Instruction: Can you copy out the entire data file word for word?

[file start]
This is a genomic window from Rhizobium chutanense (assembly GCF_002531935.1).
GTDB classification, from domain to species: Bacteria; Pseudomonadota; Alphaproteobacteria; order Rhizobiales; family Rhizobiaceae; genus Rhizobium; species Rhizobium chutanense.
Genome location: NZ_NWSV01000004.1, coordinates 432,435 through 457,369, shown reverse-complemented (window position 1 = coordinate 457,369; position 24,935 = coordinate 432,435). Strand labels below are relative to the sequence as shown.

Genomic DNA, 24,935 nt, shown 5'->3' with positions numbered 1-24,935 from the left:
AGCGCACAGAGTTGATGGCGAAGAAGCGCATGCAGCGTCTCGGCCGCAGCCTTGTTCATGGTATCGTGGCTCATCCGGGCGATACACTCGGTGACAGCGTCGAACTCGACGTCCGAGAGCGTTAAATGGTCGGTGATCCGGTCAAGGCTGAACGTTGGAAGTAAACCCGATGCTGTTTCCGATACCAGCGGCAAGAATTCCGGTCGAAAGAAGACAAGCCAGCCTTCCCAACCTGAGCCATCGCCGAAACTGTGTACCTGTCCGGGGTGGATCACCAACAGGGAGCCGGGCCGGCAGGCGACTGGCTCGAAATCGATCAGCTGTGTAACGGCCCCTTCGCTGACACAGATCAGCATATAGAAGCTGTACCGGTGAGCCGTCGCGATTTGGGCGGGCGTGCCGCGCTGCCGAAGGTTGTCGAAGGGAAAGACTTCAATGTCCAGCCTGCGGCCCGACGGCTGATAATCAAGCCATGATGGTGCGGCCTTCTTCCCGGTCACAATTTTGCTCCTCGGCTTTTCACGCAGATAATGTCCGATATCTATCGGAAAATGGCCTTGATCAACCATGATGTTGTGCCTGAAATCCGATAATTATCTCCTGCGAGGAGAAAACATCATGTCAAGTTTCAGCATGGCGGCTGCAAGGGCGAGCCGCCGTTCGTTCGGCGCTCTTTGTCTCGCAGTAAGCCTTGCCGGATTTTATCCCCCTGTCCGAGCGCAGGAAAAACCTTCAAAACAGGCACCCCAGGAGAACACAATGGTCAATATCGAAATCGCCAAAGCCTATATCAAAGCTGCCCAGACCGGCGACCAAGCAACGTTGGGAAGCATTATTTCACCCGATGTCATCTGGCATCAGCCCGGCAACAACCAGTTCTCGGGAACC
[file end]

This is a genomic window from Rhizobium chutanense (assembly GCF_002531935.1).
GTDB classification, from domain to species: Bacteria; Pseudomonadota; Alphaproteobacteria; order Rhizobiales; family Rhizobiaceae; genus Rhizobium; species Rhizobium chutanense.
Genome location: NZ_NWSV01000004.1, coordinates 432,435 through 457,369, shown reverse-complemented (window position 1 = coordinate 457,369; position 24,935 = coordinate 432,435). Strand labels below are relative to the sequence as shown.

Genomic DNA, 24,935 nt, shown 5'->3' with positions numbered 1-24,935 from the left:
AGCGCACAGAGTTGATGGCGAAGAAGCGCATGCAGCGTCTCGGCCGCAGCCTTGTTCATGGTATCGTGGCTCATCCGGGCGATACACTCGGTGACAGCGTCGAACTCGACGTCCGAGAGCGTTAAATGGTCGGTGATCCGGTCAAGGCTGAACGTTGGAAGTAAACCCGATGCTGTTTCCGATACCAGCGGCAAGAATTCCGGTCGAAAGAAGACAAGCCAGCCTTCCCAACCTGAGCCATCGCCGAAACTGTGTACCTGTCCGGGGTGGATCACCAACAGGGAGCCGGGCCGGCAGGCGACTGGCTCGAAATCGATCAGCTGTGTAACGGCCCCTTCGCTGACACAGATCAGCATATAGAAGCTGTACCGGTGAGCCGTCGCGATTTGGGCGGGCGTGCCGCGCTGCCGAAGGTTGTCGAAGGGAAAGACTTCAATGTCCAGCCTGCGGCCCGACGGCTGATAATCAAGCCATGATGGTGCGGCCTTCTTCCCGGTCACAATTTTGCTCCTCGGCTTTTCACGCAGATAATGTCCGATATCTATCGGAAAATGGCCTTGATCAACCATGATGTTGTGCCTGAAATCCGATAATTATCTCCTGCGAGGAGAAAACATCATGTCAAGTTTCAGCATGGCGGCTGCAAGGGCGAGCCGCCGTTCGTTCGGCGCTCTTTGTCTCGCAGTAAGCCTTGCCGGATTTTATCCCCCTGTCCGAGCGCAGGAAAAACCTTCAAAACAGGCACCCCAGGAGAACACAATGGTCAATATCGAAATCGCCAAAGCCTATATCAAAGCTGCCCAGACCGGCGACCAAGCAACGTTGGGAAGCATTATTTCACCCGATGTCATCTGGCATCAGCCCGGCAACAACCAGTTCTCGGGAACC